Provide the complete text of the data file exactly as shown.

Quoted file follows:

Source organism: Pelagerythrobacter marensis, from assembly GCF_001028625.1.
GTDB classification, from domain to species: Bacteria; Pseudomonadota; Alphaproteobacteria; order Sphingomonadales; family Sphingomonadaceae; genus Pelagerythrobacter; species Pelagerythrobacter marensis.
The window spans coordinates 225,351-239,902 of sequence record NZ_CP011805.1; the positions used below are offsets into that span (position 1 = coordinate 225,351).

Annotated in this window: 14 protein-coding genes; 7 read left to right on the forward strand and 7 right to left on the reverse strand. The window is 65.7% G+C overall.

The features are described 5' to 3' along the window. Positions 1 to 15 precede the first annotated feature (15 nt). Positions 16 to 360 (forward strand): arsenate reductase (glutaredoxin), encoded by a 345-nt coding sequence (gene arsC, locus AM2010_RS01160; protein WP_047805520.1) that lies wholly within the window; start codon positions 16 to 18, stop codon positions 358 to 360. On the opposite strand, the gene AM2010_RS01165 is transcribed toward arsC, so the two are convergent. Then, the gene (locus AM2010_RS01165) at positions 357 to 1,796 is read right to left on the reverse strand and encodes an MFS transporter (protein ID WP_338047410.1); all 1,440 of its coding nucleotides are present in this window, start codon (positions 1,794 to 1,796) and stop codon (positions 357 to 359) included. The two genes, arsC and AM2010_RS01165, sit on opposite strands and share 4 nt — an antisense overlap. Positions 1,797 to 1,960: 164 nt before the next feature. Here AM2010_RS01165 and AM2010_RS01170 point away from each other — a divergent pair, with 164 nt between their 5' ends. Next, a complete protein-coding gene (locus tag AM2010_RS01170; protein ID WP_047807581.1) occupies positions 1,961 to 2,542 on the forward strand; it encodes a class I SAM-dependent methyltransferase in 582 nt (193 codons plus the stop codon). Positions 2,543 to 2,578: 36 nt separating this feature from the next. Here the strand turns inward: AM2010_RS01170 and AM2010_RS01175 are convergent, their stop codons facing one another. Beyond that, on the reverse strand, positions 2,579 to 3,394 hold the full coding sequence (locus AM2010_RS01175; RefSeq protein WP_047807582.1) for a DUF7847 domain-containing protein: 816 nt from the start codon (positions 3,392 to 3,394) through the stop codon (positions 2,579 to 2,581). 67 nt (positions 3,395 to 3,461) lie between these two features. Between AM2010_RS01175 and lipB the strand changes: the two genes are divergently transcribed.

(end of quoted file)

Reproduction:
Source organism: Pelagerythrobacter marensis, from assembly GCF_001028625.1.
GTDB classification, from domain to species: Bacteria; Pseudomonadota; Alphaproteobacteria; order Sphingomonadales; family Sphingomonadaceae; genus Pelagerythrobacter; species Pelagerythrobacter marensis.
The window spans coordinates 225,351-239,902 of sequence record NZ_CP011805.1; the positions used below are offsets into that span (position 1 = coordinate 225,351).

Annotated in this window: 14 protein-coding genes; 7 read left to right on the forward strand and 7 right to left on the reverse strand. The window is 65.7% G+C overall.

The features are described 5' to 3' along the window. Positions 1 to 15 precede the first annotated feature (15 nt). Positions 16 to 360 (forward strand): arsenate reductase (glutaredoxin), encoded by a 345-nt coding sequence (gene arsC, locus AM2010_RS01160; protein WP_047805520.1) that lies wholly within the window; start codon positions 16 to 18, stop codon positions 358 to 360. On the opposite strand, the gene AM2010_RS01165 is transcribed toward arsC, so the two are convergent. Then, the gene (locus AM2010_RS01165) at positions 357 to 1,796 is read right to left on the reverse strand and encodes an MFS transporter (protein ID WP_338047410.1); all 1,440 of its coding nucleotides are present in this window, start codon (positions 1,794 to 1,796) and stop codon (positions 357 to 359) included. The two genes, arsC and AM2010_RS01165, sit on opposite strands and share 4 nt — an antisense overlap. Positions 1,797 to 1,960: 164 nt before the next feature. Here AM2010_RS01165 and AM2010_RS01170 point away from each other — a divergent pair, with 164 nt between their 5' ends. Next, a complete protein-coding gene (locus tag AM2010_RS01170; protein ID WP_047807581.1) occupies positions 1,961 to 2,542 on the forward strand; it encodes a class I SAM-dependent methyltransferase in 582 nt (193 codons plus the stop codon). Positions 2,543 to 2,578: 36 nt separating this feature from the next. Here the strand turns inward: AM2010_RS01170 and AM2010_RS01175 are convergent, their stop codons facing one another. Beyond that, on the reverse strand, positions 2,579 to 3,394 hold the full coding sequence (locus AM2010_RS01175; RefSeq protein WP_047807582.1) for a DUF7847 domain-containing protein: 816 nt from the start codon (positions 3,392 to 3,394) through the stop codon (positions 2,579 to 2,581). 67 nt (positions 3,395 to 3,461) lie between these two features. Between AM2010_RS01175 and lipB the strand changes: the two genes are divergently transcribed.